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Synthetic route optimization and optical resolutions of hydrocodone congeners for opioid dependence studies

Thursday, November 07, 2013 — Poster Session II

12:00 p.m. – 2:00 p.m.

FAES Academic Center (Upper-Level Terrace)




  • B.R. Selfridge
  • J.R. Deschamps
  • A.E. Jacobson
  • K.C. Rice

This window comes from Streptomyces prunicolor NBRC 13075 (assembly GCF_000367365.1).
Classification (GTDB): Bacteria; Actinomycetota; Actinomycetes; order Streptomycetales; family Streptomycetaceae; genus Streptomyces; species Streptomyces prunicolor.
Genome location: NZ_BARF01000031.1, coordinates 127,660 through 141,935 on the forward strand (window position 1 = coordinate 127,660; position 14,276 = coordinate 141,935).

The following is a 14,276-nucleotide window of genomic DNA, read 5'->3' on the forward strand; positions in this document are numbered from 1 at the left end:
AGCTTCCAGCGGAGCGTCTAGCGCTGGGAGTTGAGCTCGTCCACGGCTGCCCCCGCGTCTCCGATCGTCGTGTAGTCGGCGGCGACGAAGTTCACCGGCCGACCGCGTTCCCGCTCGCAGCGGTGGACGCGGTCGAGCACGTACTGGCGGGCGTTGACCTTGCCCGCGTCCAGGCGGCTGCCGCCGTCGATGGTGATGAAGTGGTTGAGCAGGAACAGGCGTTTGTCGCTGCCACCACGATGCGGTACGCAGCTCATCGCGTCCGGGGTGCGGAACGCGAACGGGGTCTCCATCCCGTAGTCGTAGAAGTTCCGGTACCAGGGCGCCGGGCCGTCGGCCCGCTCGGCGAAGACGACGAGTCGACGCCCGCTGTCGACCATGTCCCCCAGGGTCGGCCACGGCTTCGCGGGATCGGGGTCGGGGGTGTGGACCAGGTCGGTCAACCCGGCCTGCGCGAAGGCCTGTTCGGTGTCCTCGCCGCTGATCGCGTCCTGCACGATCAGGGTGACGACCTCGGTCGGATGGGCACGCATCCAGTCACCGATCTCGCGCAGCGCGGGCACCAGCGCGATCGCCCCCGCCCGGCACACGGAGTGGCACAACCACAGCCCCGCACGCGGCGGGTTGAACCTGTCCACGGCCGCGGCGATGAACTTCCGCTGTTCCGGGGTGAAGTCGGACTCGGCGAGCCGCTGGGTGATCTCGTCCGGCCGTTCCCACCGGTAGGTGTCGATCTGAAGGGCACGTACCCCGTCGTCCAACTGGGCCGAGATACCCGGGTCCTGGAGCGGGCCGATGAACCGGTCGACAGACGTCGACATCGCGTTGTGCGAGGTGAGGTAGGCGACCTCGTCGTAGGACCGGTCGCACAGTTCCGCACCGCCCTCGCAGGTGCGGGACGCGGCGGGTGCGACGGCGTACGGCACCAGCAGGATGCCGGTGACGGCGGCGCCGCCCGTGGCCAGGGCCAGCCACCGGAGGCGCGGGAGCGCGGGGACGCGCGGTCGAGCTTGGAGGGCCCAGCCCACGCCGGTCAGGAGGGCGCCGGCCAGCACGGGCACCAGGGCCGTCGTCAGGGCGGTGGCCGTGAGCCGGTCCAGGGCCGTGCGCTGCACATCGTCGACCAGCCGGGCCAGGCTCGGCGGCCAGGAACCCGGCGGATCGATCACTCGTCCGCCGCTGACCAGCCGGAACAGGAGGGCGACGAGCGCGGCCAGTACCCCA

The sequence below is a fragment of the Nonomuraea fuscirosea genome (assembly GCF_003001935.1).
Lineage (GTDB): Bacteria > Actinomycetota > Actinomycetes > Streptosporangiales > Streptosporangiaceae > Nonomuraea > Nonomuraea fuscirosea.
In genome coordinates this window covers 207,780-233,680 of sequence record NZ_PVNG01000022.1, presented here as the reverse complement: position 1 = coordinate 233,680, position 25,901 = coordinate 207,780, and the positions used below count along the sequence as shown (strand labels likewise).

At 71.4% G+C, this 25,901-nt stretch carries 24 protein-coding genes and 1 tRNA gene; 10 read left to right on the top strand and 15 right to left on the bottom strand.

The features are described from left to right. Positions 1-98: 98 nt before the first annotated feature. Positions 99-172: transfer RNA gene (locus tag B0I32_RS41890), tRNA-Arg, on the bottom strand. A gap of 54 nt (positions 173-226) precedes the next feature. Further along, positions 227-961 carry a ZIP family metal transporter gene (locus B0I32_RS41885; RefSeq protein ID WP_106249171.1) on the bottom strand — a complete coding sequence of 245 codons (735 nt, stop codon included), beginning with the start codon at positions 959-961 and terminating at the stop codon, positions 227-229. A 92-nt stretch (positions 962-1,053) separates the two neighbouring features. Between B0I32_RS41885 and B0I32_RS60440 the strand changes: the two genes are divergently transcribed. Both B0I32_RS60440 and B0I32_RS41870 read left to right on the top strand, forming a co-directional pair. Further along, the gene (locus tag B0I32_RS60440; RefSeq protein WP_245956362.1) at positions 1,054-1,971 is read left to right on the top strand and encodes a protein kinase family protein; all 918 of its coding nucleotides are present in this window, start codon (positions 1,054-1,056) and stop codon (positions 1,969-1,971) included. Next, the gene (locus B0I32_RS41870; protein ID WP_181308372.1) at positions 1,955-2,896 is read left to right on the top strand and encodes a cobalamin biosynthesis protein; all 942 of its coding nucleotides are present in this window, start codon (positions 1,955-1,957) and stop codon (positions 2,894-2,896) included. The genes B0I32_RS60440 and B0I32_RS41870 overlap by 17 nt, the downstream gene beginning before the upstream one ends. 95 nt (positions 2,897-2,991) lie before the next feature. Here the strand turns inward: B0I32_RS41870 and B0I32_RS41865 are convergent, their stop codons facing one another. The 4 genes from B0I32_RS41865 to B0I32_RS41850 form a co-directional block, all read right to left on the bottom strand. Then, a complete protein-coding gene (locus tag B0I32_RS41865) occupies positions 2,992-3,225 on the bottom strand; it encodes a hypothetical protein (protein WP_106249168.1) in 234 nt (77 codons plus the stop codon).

A longstanding method of treatment for both short term and chronic pain management has been the use of opioid analgesics such as morphine and it’s derivatives both natural and synthetic. These opioids modes of action are known to exist via interactions with the three main opioid receptors (μ, δ, κ). It has long been a goal of medicinal chemists to create compounds that simultaneously induce analgesia without emergence of undesired side effects such as tolerance and dependence. A racemic hydrocodone congener lacking a bridging benzylic carbon was initially synthesized by Weller et. al. in the early 1980’s. A Dupont Merck group led by Cheng resynthesized this racemic mixture along with the N-cyclopropyl methyl derivative and evaluated them for opioid receptor binding along with their analgesic properties in mice. These compounds showed low nM binding to both the μ and δ opioid receptors, thus inducing analgesia. We have optimized the route to these compounds by removing chromatographic separations and drastically improving a few low yielding transformations. In addition, we have optically resolved the mixtures of enantiomers, so the opioid binding assays can be performed on each enantiomer, thus revealing the active components of the racemic mixtures.

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